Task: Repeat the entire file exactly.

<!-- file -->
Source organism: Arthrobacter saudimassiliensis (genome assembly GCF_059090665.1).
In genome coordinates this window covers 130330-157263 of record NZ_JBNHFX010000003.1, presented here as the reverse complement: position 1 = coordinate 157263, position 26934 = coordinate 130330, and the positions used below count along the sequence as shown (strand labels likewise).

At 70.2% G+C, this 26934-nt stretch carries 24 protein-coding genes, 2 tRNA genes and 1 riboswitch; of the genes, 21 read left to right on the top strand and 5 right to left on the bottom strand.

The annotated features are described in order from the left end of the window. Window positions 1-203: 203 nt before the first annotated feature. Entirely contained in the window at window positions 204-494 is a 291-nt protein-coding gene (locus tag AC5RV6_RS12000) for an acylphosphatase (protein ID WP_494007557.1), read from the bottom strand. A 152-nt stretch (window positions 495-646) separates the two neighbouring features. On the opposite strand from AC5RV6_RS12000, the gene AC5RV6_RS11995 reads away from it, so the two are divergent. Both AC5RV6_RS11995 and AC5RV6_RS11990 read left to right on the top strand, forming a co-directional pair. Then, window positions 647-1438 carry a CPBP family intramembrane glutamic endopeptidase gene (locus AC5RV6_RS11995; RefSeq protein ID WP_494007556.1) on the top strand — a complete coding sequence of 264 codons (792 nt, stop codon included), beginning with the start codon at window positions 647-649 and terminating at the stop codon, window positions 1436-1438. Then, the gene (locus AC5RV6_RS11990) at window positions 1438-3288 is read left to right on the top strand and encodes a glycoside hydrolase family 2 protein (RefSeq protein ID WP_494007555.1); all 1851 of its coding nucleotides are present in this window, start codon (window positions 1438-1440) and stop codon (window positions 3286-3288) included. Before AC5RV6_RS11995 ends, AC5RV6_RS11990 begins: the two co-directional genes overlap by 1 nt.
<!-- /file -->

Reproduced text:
Source organism: Arthrobacter saudimassiliensis (genome assembly GCF_059090665.1).
In genome coordinates this window covers 130330-157263 of record NZ_JBNHFX010000003.1, presented here as the reverse complement: position 1 = coordinate 157263, position 26934 = coordinate 130330, and the positions used below count along the sequence as shown (strand labels likewise).

At 70.2% G+C, this 26934-nt stretch carries 24 protein-coding genes, 2 tRNA genes and 1 riboswitch; of the genes, 21 read left to right on the top strand and 5 right to left on the bottom strand.

The annotated features are described in order from the left end of the window. Window positions 1-203: 203 nt before the first annotated feature. Entirely contained in the window at window positions 204-494 is a 291-nt protein-coding gene (locus tag AC5RV6_RS12000) for an acylphosphatase (protein ID WP_494007557.1), read from the bottom strand. A 152-nt stretch (window positions 495-646) separates the two neighbouring features. On the opposite strand from AC5RV6_RS12000, the gene AC5RV6_RS11995 reads away from it, so the two are divergent. Both AC5RV6_RS11995 and AC5RV6_RS11990 read left to right on the top strand, forming a co-directional pair. Then, window positions 647-1438 carry a CPBP family intramembrane glutamic endopeptidase gene (locus AC5RV6_RS11995; RefSeq protein ID WP_494007556.1) on the top strand — a complete coding sequence of 264 codons (792 nt, stop codon included), beginning with the start codon at window positions 647-649 and terminating at the stop codon, window positions 1436-1438. Then, the gene (locus AC5RV6_RS11990) at window positions 1438-3288 is read left to right on the top strand and encodes a glycoside hydrolase family 2 protein (RefSeq protein ID WP_494007555.1); all 1851 of its coding nucleotides are present in this window, start codon (window positions 1438-1440) and stop codon (window positions 3286-3288) included. Before AC5RV6_RS11995 ends, AC5RV6_RS11990 begins: the two co-directional genes overlap by 1 nt.